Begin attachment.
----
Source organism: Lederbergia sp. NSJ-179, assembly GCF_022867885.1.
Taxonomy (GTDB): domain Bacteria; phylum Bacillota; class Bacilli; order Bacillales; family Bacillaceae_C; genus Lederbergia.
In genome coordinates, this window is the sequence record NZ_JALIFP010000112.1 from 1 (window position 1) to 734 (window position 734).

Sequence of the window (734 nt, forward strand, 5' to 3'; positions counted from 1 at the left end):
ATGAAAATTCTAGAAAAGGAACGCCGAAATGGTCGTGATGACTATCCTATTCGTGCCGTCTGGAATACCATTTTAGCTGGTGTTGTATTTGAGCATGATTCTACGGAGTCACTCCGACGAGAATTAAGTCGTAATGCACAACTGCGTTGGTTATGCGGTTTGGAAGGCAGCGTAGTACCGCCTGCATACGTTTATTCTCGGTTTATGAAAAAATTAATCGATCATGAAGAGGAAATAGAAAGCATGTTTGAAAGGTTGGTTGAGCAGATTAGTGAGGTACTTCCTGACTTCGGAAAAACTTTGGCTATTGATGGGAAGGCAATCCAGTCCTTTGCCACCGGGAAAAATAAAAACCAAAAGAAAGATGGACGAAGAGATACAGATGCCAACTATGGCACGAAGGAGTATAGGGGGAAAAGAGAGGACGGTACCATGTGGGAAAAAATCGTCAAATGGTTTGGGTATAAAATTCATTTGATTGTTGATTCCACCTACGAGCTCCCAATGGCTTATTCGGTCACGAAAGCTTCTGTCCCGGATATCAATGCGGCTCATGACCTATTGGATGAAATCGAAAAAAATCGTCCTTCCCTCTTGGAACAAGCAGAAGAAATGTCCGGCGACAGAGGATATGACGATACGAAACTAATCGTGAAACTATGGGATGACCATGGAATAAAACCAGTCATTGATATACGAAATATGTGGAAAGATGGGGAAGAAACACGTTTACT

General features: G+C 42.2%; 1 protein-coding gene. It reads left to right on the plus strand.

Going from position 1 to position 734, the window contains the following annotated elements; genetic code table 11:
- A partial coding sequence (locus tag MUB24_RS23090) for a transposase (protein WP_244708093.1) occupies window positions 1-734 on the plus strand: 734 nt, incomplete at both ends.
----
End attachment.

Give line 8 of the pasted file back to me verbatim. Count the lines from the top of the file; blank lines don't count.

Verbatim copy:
- A partial coding sequence (locus tag MUB24_RS23090) for a transposase (protein WP_244708093.1) occupies window positions 1-734 on the plus strand: 734 nt, incomplete at both ends.